Data controllers have numerous obligations to data subjects. In particular, data controllers shall:

  • provide certain information regarding processing of data subject's personal data upon his/her request;
  • provide access to personal data;
  • eliminate violations in processing of personal data upon the request of a data subject; and
  • keep personal data confidential and ensure the preservation of confidentiality of data by data processors.

Data controllers shall specify what data is held or cease the processing of the personal data and destroy the data of a data subject upon their request, if such personal data is inaccurate or processed illegally.

Obligations relating to security and technical measures

Data controllers shall take sufficient organisational, legal, and technical measures for the security and confidentiality of processed personal data. The Law on Personal Data provides for a basic list of measures to ensure personal data security. Along with these measures, companies must implement additional security measures in accordance with the procedures set out in Decree No. 1119. To figure out what particular measures are deemed relevant for a company, a threat modelling method must be applied. This method allows the identification and rating of threats which are likely to affect the information system of the company, and requires an IT audit of the company's information system, as well as the elaboration of the so-called 'security threats model.' This model shall apply to and be internally documented within the company and approved by its authorised officer.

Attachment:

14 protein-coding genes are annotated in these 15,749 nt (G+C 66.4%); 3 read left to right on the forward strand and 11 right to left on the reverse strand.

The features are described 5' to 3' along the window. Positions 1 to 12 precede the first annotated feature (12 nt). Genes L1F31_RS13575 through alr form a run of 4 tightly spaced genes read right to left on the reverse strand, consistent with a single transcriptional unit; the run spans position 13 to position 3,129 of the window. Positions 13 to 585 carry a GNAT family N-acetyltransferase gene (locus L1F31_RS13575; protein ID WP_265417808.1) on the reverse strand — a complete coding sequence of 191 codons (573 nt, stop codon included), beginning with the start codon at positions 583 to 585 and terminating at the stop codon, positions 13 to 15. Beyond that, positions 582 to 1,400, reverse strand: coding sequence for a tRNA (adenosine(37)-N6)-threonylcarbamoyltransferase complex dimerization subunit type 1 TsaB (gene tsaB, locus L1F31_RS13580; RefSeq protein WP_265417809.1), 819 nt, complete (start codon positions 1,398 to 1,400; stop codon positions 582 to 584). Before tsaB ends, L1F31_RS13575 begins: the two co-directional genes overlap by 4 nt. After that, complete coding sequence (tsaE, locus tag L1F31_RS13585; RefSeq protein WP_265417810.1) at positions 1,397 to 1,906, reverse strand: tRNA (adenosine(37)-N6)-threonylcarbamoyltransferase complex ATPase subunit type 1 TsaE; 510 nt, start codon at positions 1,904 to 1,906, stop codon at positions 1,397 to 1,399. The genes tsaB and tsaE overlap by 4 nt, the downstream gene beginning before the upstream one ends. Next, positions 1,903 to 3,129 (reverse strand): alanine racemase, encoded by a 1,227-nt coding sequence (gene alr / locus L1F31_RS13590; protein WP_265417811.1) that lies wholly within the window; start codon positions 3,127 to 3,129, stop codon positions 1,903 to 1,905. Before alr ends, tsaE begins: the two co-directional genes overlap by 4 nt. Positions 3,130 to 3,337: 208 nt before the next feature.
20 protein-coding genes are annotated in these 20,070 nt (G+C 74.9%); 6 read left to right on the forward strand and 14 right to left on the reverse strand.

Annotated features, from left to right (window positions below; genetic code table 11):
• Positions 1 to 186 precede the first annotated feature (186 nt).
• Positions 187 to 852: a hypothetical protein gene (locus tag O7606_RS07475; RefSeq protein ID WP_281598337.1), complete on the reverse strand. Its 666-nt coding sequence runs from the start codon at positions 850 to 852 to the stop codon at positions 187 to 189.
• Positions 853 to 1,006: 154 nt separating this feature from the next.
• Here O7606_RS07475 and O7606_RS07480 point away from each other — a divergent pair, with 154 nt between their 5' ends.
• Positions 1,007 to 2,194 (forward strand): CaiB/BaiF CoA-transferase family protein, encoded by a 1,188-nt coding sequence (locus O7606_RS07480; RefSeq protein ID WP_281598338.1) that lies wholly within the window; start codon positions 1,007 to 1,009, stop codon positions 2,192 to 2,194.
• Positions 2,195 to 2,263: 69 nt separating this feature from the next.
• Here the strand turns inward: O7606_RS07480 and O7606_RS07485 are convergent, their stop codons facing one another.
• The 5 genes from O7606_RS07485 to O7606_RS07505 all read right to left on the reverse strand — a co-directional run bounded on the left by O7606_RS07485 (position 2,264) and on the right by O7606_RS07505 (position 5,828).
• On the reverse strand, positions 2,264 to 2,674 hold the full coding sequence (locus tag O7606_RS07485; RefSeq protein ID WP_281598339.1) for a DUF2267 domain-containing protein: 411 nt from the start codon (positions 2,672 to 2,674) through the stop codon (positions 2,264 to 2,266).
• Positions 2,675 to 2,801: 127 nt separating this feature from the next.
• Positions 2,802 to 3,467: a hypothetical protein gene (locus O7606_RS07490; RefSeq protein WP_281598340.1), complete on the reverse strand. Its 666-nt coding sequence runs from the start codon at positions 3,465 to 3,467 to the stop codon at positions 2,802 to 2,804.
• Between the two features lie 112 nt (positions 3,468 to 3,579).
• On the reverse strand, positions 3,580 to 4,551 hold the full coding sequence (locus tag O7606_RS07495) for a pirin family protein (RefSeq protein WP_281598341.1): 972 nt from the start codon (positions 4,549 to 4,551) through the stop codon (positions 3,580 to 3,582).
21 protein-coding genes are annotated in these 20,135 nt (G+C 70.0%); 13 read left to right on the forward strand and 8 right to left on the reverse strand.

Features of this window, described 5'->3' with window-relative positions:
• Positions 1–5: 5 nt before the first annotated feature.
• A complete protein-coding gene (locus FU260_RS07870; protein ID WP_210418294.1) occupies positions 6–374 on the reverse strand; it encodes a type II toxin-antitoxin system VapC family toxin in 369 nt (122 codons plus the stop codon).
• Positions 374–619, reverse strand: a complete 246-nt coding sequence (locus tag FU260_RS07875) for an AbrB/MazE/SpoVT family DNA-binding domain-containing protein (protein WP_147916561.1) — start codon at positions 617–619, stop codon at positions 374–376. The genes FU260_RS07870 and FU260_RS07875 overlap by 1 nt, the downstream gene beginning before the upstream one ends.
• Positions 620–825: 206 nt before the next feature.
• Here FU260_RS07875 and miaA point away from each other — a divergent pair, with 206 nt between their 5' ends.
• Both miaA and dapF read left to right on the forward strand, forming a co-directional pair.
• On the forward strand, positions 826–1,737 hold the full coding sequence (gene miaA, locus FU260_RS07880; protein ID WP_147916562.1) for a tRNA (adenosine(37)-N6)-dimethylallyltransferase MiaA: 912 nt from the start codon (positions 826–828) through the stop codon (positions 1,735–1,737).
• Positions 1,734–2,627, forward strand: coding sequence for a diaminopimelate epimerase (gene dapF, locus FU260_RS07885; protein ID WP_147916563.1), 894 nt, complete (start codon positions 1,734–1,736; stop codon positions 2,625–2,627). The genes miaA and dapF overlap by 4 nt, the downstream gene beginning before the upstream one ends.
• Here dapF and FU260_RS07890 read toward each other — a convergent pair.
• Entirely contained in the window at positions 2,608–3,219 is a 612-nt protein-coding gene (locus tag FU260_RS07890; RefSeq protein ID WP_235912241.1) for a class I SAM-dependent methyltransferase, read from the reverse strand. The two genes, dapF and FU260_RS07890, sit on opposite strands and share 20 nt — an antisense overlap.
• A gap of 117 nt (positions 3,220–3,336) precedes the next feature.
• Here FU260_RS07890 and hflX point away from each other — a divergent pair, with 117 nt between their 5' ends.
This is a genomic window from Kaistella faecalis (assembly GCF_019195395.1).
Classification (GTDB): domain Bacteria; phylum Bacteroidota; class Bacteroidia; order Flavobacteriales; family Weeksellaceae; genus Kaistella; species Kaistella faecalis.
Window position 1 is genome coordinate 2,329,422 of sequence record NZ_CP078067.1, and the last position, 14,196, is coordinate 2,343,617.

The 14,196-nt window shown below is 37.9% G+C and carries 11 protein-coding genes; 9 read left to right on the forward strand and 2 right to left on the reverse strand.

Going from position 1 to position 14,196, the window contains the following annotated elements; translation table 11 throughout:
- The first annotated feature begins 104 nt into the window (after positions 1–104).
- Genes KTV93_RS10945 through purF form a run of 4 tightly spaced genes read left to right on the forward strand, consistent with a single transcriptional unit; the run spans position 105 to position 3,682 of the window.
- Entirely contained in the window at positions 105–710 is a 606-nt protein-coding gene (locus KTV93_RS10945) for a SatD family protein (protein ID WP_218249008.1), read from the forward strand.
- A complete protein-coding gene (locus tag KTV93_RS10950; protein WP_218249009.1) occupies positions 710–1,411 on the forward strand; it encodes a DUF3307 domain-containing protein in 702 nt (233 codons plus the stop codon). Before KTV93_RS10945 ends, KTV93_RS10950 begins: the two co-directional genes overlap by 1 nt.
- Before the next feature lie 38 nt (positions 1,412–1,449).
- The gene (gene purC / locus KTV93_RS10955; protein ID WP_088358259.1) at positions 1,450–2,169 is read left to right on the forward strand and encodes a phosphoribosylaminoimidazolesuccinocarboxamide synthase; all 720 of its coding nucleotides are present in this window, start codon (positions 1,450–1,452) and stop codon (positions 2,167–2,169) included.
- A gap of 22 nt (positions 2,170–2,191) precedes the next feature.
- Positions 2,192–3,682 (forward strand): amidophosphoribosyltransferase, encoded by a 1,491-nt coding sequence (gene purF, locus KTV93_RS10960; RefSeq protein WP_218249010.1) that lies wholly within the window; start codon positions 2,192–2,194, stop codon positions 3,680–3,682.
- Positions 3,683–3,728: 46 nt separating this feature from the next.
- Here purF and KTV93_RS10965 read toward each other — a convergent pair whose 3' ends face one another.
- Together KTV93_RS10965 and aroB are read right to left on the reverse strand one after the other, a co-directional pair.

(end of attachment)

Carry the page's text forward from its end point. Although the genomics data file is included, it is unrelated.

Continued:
Decree No. 1119 stipulates four levels of security of personal data processed in information systems. Each level determines the particular security measures which must be undertaken. In order to implement these measures, the support of the company's IT department and/or external IT organisations, or experts competent in Russian information security regulations is required. Specialists implementing these measures must also be aware of the many state regulations that provide for more detailed guidance on the implementation of data security measures, in particular Acts issued by the FSB and the FSTEC.

Under Russian law, each company shall have an internal policy on processing of personal data. Such policy must outline all the data management procedures existing in the company. The policy is required to be in hardcopy and shall be approved by an authorised body within the company. If personal data is collected through the information resource (i.e. website), the respective privacy policy must be available on the website. The privacy policy shall be compliant with the legal requirements governing the provision of information to data subjects prior to the collection of their personal data, as well as the Roskomnadzor's related recommendations. Although such recommendations are not legally binding, they reflect relevant legal requirements and the Roskomnadzor's practical recommendations.